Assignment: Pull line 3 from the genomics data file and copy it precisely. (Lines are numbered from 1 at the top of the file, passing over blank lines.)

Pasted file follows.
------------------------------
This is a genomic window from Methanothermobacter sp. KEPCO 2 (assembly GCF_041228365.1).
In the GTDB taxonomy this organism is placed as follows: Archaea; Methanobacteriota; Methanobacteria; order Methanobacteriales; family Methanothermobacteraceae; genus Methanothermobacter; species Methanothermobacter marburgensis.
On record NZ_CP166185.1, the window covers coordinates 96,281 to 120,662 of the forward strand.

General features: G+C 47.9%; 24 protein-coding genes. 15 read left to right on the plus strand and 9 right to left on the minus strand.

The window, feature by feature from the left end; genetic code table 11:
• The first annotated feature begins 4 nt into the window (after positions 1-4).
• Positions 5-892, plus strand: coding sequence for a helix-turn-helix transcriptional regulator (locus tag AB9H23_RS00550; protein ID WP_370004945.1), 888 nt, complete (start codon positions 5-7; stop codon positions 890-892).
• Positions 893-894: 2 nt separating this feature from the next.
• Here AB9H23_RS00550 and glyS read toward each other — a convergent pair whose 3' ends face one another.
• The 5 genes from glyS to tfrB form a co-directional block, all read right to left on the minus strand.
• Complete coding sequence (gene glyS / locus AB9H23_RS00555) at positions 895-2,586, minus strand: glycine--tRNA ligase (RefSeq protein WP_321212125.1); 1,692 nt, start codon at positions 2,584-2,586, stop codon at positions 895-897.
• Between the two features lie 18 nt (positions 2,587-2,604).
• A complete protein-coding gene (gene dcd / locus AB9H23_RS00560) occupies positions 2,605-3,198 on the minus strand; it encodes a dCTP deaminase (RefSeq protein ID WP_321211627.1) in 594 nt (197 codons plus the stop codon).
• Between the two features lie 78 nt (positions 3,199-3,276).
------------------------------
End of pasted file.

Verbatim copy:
On record NZ_CP166185.1, the window covers coordinates 96,281 to 120,662 of the forward strand.